• Sept. 18: Stone emails Credico a damaging article about Clinton’s time as secretary of state and directs him to ask Assange for any State Department or Clinton campaign emails that would “confirm this narrative.”
  • Sept. 30: Credico texts Stone a photo of himself standing outside the Ecuadorian Embassy in London. A few days later, Credico texts Stone, “Big news Wednesday ... now pretend u don’t know me ... Hillary’s campaign will die this week.”
  • Oct. 3: Stone writes to a supporter, “The payload is still coming.” Stone then receives an email from an unnamed reporter with ties to Bannon, asking what Assange has. “Hope it’s good,” the reporter says.
  • Oct. 7: WikiLeaks starts releasing about 30 tranches of documents hacked from the personal email account of Clinton’s campaign chairman, John Podesta, totaling over 50,000 stolen documents. Shortly thereafter, a Bannon associate texts Stone to say: “well done.”


  • May: Stone is asked to appear before a U.S. House committee and produce documents. Stone responds with a letter saying he doesn’t have anything.
  • Sept. 26: Stone testifies before the House Permanent Select Committee on Intelligence, denying he knew in advance about the hacking of Podesta’s email or “had advanced knowledge of the source or actual content” of WikiLeaks documents. He says he had no documents, emails or text messages relevant to the hacked documents or discussions with Assange. He also denies sending or receiving emails or texts with Credico. In fact, they “exchanged over 30 text messages” that day.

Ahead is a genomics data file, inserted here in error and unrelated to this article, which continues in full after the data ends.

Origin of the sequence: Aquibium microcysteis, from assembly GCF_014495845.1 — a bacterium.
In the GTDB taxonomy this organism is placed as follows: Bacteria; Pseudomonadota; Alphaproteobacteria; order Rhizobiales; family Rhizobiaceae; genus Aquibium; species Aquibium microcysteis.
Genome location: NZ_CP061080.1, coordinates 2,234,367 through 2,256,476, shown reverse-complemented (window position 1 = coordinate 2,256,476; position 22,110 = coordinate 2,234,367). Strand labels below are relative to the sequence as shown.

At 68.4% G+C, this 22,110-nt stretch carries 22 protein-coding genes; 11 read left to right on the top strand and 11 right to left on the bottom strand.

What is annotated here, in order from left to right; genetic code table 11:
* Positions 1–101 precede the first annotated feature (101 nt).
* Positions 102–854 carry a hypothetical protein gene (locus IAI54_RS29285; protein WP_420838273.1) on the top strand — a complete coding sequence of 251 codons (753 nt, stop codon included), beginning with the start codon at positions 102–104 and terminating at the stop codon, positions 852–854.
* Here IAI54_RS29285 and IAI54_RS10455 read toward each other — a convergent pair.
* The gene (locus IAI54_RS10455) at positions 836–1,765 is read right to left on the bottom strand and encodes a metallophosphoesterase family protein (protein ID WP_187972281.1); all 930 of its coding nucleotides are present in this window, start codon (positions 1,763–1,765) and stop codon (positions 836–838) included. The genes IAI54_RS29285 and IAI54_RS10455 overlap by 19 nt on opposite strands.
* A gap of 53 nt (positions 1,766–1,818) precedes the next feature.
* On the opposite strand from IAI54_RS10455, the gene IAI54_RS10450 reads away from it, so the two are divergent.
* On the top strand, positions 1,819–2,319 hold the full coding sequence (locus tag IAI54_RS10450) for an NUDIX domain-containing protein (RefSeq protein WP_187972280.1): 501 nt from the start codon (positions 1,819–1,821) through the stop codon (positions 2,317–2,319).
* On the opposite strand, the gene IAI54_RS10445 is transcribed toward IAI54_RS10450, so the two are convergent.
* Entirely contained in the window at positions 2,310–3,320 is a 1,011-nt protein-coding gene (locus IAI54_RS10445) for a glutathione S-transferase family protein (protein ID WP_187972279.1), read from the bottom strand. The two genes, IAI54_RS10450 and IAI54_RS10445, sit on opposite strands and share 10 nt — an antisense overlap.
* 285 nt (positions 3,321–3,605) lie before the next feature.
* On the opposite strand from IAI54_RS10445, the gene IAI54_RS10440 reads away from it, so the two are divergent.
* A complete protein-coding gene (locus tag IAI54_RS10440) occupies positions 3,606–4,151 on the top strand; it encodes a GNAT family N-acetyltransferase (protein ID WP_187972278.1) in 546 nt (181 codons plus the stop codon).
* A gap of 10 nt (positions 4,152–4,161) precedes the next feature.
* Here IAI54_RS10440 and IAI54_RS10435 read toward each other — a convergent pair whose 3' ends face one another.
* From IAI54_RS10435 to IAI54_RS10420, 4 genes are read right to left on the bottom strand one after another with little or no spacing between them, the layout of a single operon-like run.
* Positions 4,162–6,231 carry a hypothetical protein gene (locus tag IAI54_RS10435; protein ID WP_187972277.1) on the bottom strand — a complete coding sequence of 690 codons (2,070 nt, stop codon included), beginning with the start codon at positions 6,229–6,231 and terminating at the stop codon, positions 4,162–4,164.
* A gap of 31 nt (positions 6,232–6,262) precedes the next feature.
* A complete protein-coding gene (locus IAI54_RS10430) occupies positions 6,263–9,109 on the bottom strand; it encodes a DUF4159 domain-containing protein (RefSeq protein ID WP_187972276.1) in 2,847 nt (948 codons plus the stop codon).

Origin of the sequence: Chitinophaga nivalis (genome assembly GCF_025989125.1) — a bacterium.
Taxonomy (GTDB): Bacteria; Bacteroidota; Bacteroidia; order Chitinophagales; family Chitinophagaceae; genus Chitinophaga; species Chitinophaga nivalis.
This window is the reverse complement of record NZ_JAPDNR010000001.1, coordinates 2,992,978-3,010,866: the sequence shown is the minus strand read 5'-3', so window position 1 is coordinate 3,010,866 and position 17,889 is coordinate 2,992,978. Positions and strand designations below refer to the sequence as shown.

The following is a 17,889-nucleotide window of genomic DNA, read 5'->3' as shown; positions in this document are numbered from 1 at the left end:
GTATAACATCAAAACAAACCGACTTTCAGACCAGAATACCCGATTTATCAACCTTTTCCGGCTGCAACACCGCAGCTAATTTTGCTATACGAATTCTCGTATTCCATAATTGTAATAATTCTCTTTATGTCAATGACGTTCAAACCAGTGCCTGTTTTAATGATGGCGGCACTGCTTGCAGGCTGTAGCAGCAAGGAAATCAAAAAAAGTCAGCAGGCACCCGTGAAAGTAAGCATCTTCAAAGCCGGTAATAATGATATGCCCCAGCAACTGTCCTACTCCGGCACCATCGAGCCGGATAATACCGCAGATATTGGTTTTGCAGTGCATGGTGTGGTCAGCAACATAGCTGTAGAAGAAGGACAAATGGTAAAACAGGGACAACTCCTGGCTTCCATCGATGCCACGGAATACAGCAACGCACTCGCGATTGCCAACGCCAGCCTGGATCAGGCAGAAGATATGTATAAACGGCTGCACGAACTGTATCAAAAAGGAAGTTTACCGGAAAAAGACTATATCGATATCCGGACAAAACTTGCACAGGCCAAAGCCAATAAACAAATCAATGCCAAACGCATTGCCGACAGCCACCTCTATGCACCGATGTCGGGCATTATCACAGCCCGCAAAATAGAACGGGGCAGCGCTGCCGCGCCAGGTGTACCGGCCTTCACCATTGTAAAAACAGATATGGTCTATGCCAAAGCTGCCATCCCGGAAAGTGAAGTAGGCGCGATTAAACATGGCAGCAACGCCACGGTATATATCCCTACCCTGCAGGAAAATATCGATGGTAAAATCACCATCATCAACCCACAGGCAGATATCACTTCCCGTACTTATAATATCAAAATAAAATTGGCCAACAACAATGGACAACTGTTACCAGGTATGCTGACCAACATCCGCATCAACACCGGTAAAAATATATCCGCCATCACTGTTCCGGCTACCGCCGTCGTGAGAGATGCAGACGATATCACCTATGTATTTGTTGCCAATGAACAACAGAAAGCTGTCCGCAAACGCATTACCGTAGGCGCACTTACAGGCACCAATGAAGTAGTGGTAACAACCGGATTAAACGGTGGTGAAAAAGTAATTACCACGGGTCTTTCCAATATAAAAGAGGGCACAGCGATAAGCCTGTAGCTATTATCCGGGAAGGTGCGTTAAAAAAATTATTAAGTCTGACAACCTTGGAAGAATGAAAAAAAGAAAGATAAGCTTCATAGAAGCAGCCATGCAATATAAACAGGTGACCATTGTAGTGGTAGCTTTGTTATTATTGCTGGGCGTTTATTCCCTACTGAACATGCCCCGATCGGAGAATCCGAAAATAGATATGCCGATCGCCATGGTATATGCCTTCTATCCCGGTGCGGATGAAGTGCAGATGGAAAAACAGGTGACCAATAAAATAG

• Oct. 19: Stone sends Credico an excerpt of his letter to the House committee that identifies Credico as his “intermediary” with WikiLeaks. Stone then urges him to falsely confirm what Stone had previously testified to, including that Credico provided him with the basis of his early August 2016 statements about contact with WikiLeaks.
  • November: Credico receives a request from the House to testify voluntarily before the committee. He then speaks and texts repeatedly with Stone, who tells Credico to testify falsely to avoid contradicting him or to invoke his Fifth Amendment right against self-incrimination.
  • Nov. 17: Stone texts Credico, saying to “Stonewall it. Plead the fifth. Anything to save the plan . . . Richard Nixon.”
  • Dec. 1: Stone tells Credico that he should do a “Frank Pentangeli” in his House testimony, referring to a character in the film “The Godfather: Part II” who lies to Congress about what he knows.
  • Dec. 24: Credico tells Stone in a text message that he should “be honest w fbi ... there was no back channel ... be honest.” Stone replies two minutes later: “I’m not talking to the FBI and if your smart you won’t either.”


  • April 9: “You are a rat," Stone says to Credico in an email. "A stoolie. You backstab your friends--run your mouth my lawyers are dying Rip you to shreds.” Stone also says he will “take that dog away from you,” referring to Credico’s dog. Stone then writes to Credico: “I am so ready. Let’s get it on. Prepare to die [expletive].”


  • Jan. 25: Stone is arrested in a pre-dawn raid at his Fort Lauderdale, Florida, home. He’s accused of obstructing Mueller’s investigation, witness tampering and making false statements to Congress. He appears in court and is freed on a $250,000 bond. Afterwards, he declares he’s innocent: “The whole Russia investigation is a distraction from the real crimes of the Clintons and Obamas.”